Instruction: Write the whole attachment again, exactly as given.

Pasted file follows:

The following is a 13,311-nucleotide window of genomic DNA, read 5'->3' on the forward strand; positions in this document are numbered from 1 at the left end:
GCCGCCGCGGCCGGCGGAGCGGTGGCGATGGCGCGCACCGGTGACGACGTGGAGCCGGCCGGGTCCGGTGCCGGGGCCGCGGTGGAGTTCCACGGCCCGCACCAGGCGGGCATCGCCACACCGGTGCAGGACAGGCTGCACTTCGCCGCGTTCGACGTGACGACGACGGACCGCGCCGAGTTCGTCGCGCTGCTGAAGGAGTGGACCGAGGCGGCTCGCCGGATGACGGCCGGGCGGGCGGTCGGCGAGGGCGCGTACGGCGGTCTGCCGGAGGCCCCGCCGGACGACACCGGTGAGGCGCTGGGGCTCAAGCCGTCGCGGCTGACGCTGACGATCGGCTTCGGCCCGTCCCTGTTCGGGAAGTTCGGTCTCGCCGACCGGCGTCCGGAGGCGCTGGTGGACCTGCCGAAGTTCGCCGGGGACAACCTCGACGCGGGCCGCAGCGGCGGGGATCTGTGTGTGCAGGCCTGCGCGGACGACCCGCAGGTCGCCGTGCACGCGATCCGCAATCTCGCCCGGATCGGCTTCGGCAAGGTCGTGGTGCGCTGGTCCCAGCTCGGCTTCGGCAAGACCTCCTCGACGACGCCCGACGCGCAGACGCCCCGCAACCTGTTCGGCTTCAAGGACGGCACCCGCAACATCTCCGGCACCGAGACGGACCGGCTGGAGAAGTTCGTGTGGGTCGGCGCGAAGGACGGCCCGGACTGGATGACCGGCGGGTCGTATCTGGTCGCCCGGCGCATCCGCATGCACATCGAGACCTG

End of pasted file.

The following is a 13,311-nucleotide window of genomic DNA, read 5'->3' on the forward strand; positions in this document are numbered from 1 at the left end:
GCCGCCGCGGCCGGCGGAGCGGTGGCGATGGCGCGCACCGGTGACGACGTGGAGCCGGCCGGGTCCGGTGCCGGGGCCGCGGTGGAGTTCCACGGCCCGCACCAGGCGGGCATCGCCACACCGGTGCAGGACAGGCTGCACTTCGCCGCGTTCGACGTGACGACGACGGACCGCGCCGAGTTCGTCGCGCTGCTGAAGGAGTGGACCGAGGCGGCTCGCCGGATGACGGCCGGGCGGGCGGTCGGCGAGGGCGCGTACGGCGGTCTGCCGGAGGCCCCGCCGGACGACACCGGTGAGGCGCTGGGGCTCAAGCCGTCGCGGCTGACGCTGACGATCGGCTTCGGCCCGTCCCTGTTCGGGAAGTTCGGTCTCGCCGACCGGCGTCCGGAGGCGCTGGTGGACCTGCCGAAGTTCGCCGGGGACAACCTCGACGCGGGCCGCAGCGGCGGGGATCTGTGTGTGCAGGCCTGCGCGGACGACCCGCAGGTCGCCGTGCACGCGATCCGCAATCTCGCCCGGATCGGCTTCGGCAAGGTCGTGGTGCGCTGGTCCCAGCTCGGCTTCGGCAAGACCTCCTCGACGACGCCCGACGCGCAGACGCCCCGCAACCTGTTCGGCTTCAAGGACGGCACCCGCAACATCTCCGGCACCGAGACGGACCGGCTGGAGAAGTTCGTGTGGGTCGGCGCGAAGGACGGCCCGGACTGGATGACCGGCGGGTCGTATCTGGTCGCCCGGCGCATCCGCATGCACATCGAGACCTG